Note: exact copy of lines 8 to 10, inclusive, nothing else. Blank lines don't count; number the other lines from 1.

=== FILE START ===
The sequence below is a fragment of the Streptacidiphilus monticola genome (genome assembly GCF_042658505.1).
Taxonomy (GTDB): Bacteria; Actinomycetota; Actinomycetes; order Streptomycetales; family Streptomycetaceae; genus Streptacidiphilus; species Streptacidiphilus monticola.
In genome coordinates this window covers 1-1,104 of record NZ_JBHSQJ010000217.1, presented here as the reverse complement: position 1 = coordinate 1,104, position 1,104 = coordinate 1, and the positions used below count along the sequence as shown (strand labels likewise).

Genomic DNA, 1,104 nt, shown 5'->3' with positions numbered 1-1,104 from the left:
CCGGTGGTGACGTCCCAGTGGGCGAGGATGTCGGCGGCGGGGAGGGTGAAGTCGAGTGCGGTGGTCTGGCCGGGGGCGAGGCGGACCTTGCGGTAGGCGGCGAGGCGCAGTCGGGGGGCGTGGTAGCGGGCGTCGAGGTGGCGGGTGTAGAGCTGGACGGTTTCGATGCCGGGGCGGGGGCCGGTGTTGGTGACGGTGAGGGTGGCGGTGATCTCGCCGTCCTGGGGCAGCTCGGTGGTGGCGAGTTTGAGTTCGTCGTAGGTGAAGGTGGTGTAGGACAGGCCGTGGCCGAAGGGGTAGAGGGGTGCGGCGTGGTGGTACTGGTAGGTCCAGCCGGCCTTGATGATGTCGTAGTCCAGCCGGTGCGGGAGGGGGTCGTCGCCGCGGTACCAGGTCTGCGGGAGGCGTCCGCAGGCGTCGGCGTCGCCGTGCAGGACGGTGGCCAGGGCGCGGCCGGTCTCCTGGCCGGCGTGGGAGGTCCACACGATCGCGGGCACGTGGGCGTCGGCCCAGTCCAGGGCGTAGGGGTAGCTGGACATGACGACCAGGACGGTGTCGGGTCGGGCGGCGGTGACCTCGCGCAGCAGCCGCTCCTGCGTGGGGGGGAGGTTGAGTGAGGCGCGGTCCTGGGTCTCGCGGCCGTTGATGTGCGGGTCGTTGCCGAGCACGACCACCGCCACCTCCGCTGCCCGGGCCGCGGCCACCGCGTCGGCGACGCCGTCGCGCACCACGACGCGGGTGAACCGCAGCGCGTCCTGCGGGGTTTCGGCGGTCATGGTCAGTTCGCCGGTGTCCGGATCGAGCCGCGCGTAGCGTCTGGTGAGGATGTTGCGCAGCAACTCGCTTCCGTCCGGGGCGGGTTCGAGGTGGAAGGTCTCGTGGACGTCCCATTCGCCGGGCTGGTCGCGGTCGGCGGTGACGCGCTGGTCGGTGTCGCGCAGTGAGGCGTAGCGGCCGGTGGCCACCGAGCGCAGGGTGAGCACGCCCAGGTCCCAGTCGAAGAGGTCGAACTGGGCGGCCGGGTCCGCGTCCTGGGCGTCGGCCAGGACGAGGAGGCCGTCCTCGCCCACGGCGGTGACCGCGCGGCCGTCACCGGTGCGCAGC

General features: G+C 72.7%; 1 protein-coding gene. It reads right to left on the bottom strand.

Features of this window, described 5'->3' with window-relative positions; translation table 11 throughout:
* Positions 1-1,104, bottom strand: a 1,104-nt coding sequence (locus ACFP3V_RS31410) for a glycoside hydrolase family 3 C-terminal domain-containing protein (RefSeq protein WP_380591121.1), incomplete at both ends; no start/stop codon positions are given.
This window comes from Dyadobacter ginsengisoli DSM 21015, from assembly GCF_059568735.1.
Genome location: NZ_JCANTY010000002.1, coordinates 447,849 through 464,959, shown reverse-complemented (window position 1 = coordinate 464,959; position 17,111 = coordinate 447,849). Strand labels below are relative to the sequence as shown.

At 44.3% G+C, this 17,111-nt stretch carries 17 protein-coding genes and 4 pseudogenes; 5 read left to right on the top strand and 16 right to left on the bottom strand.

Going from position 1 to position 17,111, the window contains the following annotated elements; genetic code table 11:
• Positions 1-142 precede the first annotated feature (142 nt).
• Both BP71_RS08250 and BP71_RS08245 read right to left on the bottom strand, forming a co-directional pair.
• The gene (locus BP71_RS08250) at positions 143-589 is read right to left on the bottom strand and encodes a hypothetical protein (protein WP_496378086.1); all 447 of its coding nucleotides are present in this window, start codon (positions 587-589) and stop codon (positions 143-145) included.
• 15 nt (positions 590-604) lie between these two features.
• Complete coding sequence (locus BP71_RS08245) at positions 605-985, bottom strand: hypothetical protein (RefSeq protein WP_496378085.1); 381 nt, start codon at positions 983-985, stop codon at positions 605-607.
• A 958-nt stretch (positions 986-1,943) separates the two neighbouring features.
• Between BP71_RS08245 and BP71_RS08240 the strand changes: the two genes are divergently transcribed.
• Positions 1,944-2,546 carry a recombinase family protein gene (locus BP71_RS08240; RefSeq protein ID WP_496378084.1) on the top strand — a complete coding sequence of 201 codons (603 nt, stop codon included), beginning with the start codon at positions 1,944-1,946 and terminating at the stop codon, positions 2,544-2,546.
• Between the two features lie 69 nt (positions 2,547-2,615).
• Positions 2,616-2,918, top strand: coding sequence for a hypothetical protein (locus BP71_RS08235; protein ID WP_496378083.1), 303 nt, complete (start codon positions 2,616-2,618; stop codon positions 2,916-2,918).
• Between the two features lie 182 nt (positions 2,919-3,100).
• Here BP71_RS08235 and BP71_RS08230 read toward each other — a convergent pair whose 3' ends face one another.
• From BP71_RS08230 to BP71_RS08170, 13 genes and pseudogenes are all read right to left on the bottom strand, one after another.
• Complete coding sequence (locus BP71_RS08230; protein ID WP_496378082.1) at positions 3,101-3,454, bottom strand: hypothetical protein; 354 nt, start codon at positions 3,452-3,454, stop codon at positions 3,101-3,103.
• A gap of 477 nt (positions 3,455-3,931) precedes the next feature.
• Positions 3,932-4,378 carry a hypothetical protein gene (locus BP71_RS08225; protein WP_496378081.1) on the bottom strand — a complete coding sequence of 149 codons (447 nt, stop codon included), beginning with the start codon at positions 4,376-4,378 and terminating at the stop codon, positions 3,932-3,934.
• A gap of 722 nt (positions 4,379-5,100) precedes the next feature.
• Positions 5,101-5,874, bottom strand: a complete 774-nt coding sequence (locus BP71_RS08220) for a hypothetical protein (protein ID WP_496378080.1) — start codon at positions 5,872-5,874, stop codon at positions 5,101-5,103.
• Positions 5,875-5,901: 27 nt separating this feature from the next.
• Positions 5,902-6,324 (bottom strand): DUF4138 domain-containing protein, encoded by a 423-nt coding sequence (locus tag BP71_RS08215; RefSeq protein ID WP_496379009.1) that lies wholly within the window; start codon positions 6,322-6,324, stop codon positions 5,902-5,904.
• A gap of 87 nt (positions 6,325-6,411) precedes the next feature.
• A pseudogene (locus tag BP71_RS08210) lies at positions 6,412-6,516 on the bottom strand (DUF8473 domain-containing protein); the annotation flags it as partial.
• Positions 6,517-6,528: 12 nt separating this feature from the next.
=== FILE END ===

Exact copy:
* Positions 1-1,104, bottom strand: a 1,104-nt coding sequence (locus ACFP3V_RS31410) for a glycoside hydrolase family 3 C-terminal domain-containing protein (RefSeq protein WP_380591121.1), incomplete at both ends; no start/stop codon positions are given.
This window comes from Dyadobacter ginsengisoli DSM 21015, from assembly GCF_059568735.1.
Genome location: NZ_JCANTY010000002.1, coordinates 447,849 through 464,959, shown reverse-complemented (window position 1 = coordinate 464,959; position 17,111 = coordinate 447,849). Strand labels below are relative to the sequence as shown.